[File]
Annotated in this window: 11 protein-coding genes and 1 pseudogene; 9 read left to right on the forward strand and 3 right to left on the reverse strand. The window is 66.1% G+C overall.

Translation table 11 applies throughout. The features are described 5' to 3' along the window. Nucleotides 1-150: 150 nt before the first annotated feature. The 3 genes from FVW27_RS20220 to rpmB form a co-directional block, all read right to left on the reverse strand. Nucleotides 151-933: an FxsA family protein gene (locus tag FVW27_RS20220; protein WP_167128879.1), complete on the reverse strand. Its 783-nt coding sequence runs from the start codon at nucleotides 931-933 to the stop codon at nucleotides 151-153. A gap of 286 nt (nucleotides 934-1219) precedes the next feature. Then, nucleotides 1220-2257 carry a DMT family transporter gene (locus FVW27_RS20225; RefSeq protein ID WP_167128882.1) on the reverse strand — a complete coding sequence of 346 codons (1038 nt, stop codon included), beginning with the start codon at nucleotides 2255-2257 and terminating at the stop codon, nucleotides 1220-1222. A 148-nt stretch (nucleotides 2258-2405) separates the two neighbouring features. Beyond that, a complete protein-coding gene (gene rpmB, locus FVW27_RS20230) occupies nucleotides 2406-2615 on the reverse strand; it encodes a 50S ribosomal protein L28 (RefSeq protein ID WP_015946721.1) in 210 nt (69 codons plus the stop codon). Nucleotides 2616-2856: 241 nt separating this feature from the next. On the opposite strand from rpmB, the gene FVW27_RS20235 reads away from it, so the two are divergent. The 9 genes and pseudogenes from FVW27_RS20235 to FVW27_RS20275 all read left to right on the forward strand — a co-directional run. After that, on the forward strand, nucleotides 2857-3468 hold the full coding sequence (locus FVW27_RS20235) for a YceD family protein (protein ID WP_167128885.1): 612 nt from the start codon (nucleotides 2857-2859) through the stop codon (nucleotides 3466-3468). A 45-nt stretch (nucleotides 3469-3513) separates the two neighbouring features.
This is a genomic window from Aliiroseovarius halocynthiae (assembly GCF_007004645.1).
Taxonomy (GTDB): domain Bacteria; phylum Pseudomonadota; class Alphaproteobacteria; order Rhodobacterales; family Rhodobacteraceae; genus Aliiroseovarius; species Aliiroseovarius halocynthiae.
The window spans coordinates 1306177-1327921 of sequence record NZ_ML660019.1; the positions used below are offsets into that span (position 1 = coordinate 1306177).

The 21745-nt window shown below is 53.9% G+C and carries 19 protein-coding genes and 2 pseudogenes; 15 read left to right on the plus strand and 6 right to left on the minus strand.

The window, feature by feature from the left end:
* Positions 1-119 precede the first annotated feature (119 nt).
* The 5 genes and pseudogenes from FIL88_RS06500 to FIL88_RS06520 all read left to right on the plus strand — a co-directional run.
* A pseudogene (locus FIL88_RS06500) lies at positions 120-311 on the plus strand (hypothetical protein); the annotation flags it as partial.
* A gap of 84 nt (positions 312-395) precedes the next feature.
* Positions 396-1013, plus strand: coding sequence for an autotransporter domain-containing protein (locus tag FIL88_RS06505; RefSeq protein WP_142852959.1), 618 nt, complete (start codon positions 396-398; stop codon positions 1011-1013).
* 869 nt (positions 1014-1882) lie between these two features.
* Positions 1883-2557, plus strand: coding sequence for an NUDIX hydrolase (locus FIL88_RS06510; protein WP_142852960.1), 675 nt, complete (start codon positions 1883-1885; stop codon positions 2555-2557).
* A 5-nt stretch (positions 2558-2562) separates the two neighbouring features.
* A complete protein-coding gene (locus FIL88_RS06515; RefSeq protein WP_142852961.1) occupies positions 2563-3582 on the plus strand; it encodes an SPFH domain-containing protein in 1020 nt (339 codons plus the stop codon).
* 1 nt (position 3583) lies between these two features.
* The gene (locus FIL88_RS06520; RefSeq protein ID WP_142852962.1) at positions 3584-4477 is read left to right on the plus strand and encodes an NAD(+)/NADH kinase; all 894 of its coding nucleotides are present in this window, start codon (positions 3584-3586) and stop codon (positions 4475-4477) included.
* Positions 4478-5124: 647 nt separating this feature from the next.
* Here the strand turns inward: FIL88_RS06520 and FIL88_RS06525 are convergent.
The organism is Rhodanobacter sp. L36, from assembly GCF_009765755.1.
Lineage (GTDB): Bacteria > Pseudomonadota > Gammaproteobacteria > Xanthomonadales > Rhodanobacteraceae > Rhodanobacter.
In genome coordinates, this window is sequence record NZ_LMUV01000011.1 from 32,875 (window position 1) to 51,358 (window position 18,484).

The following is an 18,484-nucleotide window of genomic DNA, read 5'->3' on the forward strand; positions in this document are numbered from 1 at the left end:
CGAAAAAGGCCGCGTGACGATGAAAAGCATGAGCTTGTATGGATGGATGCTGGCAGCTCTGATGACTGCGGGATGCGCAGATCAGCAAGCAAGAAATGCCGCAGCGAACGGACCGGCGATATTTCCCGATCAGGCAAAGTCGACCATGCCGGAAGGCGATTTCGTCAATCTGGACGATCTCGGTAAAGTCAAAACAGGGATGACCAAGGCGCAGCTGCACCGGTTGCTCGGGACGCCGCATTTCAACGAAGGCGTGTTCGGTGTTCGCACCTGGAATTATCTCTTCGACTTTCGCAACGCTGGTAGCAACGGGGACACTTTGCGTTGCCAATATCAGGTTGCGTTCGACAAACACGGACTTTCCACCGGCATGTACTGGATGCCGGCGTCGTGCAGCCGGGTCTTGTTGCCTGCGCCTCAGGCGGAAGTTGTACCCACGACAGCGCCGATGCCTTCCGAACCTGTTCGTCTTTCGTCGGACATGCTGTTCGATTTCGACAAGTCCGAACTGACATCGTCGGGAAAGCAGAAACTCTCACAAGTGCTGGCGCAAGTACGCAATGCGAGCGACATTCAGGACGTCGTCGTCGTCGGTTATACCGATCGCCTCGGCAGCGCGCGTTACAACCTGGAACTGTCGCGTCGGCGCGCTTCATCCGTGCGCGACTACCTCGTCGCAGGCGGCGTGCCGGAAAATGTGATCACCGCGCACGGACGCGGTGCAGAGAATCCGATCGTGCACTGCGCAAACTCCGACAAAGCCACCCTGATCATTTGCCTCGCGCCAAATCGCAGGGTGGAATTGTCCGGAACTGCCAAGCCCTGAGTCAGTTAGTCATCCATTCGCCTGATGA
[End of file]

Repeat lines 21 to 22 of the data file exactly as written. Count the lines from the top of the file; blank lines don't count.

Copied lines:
The organism is Rhodanobacter sp. L36, from assembly GCF_009765755.1.
Lineage (GTDB): Bacteria > Pseudomonadota > Gammaproteobacteria > Xanthomonadales > Rhodanobacteraceae > Rhodanobacter.